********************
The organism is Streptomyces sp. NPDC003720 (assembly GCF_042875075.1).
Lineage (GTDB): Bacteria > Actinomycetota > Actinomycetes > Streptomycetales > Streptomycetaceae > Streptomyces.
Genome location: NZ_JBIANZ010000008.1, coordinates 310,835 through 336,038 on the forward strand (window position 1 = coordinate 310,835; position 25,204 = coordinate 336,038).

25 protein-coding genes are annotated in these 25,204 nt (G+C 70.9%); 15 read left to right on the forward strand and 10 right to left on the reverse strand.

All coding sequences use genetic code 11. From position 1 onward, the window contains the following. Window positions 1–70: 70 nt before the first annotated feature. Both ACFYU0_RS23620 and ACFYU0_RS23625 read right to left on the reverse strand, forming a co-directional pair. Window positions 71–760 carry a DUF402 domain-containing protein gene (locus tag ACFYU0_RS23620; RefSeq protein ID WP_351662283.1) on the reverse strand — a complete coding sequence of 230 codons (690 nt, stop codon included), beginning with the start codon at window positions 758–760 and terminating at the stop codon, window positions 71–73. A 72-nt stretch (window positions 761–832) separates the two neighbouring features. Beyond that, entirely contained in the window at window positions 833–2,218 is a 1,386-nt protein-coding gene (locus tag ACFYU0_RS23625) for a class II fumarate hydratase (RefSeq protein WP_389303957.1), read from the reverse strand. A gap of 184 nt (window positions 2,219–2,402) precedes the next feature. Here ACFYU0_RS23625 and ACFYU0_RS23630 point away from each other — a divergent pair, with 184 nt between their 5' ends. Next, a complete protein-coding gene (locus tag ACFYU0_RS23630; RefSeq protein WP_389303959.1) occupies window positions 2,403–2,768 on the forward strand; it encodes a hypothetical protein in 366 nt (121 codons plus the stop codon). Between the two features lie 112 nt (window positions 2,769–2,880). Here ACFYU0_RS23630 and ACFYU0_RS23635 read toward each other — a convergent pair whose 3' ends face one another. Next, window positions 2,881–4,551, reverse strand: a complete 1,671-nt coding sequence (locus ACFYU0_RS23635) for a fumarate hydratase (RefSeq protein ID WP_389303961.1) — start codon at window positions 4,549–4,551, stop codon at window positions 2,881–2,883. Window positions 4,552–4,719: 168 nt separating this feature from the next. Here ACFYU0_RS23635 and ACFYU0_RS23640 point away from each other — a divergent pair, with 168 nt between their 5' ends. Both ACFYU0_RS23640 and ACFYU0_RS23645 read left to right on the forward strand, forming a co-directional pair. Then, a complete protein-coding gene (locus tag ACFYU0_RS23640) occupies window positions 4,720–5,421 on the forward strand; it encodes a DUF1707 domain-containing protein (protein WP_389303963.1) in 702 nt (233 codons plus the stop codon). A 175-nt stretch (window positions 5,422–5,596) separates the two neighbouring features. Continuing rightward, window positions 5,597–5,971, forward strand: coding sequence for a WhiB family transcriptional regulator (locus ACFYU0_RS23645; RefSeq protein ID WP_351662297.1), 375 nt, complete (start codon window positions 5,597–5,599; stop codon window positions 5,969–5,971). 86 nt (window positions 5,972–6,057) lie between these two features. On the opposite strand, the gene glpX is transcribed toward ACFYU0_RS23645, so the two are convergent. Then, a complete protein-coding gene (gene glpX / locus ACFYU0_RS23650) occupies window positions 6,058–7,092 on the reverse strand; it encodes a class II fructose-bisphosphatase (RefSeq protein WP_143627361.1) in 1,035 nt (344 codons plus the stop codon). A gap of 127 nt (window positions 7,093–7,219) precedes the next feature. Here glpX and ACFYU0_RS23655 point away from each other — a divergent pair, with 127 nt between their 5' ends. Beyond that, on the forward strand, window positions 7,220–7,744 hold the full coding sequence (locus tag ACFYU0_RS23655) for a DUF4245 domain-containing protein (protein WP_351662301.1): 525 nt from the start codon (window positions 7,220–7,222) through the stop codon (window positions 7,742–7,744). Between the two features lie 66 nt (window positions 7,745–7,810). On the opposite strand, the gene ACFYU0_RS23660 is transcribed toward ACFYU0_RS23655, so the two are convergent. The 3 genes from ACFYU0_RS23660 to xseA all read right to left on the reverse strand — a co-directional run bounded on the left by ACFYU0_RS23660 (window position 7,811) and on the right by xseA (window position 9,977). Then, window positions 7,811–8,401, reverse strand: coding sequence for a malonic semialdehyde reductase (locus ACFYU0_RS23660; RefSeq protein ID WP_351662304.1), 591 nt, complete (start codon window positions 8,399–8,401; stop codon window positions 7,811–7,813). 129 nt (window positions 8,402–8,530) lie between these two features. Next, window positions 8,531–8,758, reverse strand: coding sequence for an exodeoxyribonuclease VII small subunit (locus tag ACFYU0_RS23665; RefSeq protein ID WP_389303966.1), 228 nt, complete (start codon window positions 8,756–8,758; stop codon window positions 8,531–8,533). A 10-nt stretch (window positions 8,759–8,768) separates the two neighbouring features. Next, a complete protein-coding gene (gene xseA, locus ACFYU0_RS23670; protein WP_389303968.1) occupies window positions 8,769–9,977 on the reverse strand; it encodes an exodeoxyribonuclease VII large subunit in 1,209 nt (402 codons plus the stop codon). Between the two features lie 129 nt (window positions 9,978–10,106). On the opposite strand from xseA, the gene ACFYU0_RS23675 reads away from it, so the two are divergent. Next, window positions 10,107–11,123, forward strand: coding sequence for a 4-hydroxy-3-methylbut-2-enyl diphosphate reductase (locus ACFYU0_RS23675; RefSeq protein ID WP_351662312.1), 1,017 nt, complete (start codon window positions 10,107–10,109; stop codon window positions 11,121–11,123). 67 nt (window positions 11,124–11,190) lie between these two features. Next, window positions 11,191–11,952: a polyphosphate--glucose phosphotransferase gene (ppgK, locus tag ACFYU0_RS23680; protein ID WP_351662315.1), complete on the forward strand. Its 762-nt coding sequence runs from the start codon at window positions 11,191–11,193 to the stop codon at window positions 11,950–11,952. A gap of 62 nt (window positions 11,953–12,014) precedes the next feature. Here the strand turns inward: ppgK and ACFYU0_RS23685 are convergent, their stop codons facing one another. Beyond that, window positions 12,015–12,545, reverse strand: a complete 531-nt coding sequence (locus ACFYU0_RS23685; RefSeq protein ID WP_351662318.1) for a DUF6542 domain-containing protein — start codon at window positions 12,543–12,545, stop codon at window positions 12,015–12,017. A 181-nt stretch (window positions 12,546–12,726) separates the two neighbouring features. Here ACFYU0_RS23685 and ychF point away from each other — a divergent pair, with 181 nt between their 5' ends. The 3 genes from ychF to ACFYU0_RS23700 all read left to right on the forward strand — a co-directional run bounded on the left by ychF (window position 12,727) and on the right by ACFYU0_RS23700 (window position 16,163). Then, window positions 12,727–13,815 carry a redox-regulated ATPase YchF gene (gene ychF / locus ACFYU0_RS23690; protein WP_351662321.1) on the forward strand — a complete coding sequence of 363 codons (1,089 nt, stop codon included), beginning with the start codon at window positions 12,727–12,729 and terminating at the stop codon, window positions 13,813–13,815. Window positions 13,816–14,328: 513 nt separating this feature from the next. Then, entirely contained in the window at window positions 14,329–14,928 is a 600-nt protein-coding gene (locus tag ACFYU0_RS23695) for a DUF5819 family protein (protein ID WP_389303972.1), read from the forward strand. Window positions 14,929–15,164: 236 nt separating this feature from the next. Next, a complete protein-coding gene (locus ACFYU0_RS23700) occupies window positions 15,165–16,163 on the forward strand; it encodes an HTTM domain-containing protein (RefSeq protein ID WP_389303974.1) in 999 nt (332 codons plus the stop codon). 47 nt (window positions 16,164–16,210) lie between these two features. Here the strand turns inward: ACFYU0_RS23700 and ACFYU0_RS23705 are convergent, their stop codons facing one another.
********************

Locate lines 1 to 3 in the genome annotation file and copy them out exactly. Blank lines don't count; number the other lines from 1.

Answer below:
The organism is Streptomyces sp. NPDC003720 (assembly GCF_042875075.1).
Lineage (GTDB): Bacteria > Actinomycetota > Actinomycetes > Streptomycetales > Streptomycetaceae > Streptomyces.
Genome location: NZ_JBIANZ010000008.1, coordinates 310,835 through 336,038 on the forward strand (window position 1 = coordinate 310,835; position 25,204 = coordinate 336,038).